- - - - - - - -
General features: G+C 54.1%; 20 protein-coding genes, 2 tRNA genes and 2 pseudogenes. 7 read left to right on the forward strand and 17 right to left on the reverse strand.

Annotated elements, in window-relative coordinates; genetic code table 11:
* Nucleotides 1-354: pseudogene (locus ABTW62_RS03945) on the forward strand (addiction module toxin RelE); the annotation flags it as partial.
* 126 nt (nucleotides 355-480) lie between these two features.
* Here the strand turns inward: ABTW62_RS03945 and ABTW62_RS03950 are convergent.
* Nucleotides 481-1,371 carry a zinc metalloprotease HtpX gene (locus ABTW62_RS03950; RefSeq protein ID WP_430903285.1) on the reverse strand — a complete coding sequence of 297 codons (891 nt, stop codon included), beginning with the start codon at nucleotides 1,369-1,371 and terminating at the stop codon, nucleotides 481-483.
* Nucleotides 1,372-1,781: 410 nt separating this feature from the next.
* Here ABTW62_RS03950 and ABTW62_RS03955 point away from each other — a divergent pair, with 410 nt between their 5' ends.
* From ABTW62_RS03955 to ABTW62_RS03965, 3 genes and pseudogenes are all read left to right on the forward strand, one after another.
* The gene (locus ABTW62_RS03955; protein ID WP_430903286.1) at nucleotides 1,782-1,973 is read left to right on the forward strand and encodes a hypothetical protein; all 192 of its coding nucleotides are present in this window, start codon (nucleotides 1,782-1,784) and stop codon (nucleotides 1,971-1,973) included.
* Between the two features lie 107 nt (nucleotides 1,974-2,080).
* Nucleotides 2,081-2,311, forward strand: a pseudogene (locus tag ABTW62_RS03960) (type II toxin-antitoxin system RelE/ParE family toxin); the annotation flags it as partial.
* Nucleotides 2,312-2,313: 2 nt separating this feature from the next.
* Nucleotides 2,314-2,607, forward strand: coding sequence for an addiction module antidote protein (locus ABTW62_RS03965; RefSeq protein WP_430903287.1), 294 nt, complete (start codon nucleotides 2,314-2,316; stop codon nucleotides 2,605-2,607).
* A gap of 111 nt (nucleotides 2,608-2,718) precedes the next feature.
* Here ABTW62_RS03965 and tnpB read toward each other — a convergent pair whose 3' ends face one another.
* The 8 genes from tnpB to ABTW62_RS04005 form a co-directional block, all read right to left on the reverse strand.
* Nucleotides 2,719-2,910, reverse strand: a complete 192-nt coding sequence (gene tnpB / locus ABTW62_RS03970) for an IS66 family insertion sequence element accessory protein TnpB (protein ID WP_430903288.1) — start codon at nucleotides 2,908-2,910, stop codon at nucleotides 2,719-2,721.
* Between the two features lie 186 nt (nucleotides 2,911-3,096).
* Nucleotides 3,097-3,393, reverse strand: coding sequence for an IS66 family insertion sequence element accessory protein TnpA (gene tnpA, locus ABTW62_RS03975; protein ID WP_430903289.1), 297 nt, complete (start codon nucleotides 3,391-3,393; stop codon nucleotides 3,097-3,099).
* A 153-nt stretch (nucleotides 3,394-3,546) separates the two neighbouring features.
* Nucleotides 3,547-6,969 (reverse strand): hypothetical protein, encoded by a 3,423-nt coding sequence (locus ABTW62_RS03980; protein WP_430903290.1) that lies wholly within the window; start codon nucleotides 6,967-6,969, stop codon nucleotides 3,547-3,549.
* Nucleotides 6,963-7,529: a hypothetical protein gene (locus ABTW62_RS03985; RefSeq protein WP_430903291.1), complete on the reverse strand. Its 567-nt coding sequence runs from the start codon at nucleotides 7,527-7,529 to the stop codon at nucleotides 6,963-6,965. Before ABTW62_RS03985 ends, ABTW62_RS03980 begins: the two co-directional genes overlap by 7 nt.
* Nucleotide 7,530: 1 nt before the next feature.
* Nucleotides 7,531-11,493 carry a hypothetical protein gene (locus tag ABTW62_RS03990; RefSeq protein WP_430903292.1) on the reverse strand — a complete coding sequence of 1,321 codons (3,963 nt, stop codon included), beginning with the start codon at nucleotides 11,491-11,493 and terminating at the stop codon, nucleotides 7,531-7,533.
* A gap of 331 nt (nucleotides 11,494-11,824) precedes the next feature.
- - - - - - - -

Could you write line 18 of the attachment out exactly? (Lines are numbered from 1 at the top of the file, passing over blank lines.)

* Nucleotides 2,719-2,910, reverse strand: a complete 192-nt coding sequence (gene tnpB / locus ABTW62_RS03970) for an IS66 family insertion sequence element accessory protein TnpB (protein ID WP_430903288.1) — start codon at nucleotides 2,908-2,910, stop codon at nucleotides 2,719-2,721.